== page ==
Bill Targets School Superintendent Salary Cap
Lawmakers will decide Wednesday whether to raise the salary cap for the state’s superintendent of schools.
House Bill 2257 would raise the cap to $250,000 from the $150,000 level, which was set 13 years ago.
A conference committee on Monday approved the final draft of the bill – one of four measures held over for special consideration after Friday’s conference committee deadline.
House and Senate conferees on Monday also mandated an annual evaluation of the superintendent which could be used by the state Board of Education to tie a portion of the salary to performance goals.
The state Board of Education submitted testimony in strong support of raising the cap.
Brian De Lima, the board’s vice-president and Big Island member, told Big Island Now the move is designed to bring Hawaii more in line with comparable school districts.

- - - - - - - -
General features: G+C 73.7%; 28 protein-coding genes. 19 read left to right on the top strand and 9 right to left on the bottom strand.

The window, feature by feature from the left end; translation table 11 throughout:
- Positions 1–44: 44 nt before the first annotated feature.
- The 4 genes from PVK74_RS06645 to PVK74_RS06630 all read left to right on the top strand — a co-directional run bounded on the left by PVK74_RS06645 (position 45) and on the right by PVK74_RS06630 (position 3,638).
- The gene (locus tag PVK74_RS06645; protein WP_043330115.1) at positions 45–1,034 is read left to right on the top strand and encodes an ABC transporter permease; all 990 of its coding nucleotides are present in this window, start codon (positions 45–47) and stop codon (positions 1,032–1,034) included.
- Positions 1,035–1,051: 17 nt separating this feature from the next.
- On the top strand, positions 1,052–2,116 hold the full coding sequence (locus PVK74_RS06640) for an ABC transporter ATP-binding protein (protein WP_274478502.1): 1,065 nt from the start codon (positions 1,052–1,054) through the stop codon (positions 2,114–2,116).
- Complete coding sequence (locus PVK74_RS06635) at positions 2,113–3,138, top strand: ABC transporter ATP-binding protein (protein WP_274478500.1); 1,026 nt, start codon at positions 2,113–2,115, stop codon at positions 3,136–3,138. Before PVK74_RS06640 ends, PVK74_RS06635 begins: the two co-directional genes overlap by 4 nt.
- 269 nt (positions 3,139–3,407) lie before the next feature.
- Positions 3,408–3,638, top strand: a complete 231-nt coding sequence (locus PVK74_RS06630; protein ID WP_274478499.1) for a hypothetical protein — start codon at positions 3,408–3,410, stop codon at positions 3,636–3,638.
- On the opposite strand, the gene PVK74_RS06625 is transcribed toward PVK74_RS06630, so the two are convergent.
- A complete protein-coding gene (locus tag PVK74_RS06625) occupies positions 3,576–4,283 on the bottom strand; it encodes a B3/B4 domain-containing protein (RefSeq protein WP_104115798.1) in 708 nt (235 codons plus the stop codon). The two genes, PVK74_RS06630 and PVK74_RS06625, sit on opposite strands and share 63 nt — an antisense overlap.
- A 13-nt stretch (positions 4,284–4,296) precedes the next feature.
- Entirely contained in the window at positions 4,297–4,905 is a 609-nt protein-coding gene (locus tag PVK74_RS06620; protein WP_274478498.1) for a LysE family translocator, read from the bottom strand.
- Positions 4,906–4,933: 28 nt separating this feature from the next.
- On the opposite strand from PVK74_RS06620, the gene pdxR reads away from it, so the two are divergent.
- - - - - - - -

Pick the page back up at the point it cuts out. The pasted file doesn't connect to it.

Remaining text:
He said a study of the nation’s 15 largest school districts (see below) showed Hawaii ranks ninth in size but is at the bottom when it comes to superintendent’s pay.
The second-lowest pay rate was $225,000 was at the Palm Beach County School District in Florida, which ranked 12th in size.
Bill supporters noted that at least two principals in Hawaii already earn more than the current superintendent, Kathryn Matayoshi.
According to the Department of Education, the current annual salary for principals ranges from $85,682 to $155,782.
And that was before a recent arbitration award giving principals a 4.5% annual across-the-board pay raises for four years retroactive to July 1, 2013.
The raises also apply to other educational officers such as state and district educational specialists, athletic directors, office directors and others.
De Lima said the salary cap change is not aimed specifically at Matayoshi, but at future candidates.
He said the Board has no plans to raise Mataoyoshi’s salary to the maximum, even if she decides to stay beyond her current contract period which ends June 30.
De Lima said the Board is looking at the transition to the next superintendent.
“If we didn’t raise the cap it would really handcuff us in our ability to attract quality candidates,” he said.
A vote on the bill by the full Legislature is scheduled by Thursday’s adjournment.